Compulsory Licensing of Patents in Australia: Reforming the Landscape or Fencing Us in?
journal contributionposted on 29.10.2019 by Tyrone Berger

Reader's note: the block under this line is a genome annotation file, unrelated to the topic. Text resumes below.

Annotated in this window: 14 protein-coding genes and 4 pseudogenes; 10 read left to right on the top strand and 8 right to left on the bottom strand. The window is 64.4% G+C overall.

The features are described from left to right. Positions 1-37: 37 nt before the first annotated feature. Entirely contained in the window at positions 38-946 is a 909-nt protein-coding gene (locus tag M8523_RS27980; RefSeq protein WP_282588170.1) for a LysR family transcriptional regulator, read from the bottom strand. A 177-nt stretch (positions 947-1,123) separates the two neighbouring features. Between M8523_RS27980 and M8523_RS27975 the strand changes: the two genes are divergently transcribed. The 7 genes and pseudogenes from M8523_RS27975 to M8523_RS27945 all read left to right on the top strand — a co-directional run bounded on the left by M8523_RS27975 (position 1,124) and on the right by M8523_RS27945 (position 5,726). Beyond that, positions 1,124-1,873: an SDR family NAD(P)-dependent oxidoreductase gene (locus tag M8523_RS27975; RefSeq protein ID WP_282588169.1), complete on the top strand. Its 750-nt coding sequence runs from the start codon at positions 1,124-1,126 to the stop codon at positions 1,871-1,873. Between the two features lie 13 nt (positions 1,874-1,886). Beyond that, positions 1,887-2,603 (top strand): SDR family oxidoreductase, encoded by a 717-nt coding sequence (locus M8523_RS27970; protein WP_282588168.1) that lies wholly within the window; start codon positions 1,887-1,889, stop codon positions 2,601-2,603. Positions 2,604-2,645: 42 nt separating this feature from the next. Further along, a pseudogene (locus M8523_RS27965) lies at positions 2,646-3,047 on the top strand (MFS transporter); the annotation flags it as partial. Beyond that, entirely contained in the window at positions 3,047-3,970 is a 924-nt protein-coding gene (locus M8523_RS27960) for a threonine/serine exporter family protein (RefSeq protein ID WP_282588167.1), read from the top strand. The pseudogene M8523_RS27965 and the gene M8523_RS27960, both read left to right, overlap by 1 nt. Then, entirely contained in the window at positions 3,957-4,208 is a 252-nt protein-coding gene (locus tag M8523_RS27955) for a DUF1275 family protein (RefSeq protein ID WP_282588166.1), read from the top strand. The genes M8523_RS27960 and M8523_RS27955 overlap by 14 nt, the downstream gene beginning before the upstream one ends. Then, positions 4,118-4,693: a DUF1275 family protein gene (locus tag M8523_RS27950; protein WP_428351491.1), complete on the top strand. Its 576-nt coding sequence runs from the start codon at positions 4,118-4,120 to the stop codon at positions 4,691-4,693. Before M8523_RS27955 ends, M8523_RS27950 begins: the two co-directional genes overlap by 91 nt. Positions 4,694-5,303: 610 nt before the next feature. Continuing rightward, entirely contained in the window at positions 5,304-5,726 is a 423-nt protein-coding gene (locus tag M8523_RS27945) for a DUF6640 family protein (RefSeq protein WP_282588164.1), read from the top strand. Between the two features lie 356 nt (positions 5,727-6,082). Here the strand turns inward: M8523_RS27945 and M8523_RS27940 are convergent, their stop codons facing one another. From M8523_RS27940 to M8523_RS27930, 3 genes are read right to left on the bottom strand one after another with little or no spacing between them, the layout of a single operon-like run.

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The Australian Productivity Commission released its final report to government into the compulsory licensing provisions of the Patents Act 1990 (Cth) on 28 March 2013. Its stated focus, however, is on the operation of compulsory licensing in Australia more broadly. Accordingly, it considered related parts of the Act, for example, the Crown use provisions and specifi c technology areas involving Standard Essential Patents, which have not undergone the same level of scrutiny in the past. One of the motivations for the inquiry was to assess whether the compulsory licensing provisions can be invoked effi ciently and effectively, given the substantial costs and lengths of time associated with obtaining a Federal Court order. Despite the risk of signifi cant barriers for potential applicants, the Commission found that there were no clear alternatives to the current arrangements, instead choosing to improve the criteria for granting a compulsory licence by introducing a public interest test. Before accepting the Commission’s recommendations in their current form, it would be judicious for the Federal Government to ensure that the shortterm interests of the public do not detract from the long-term objectives of the patent system.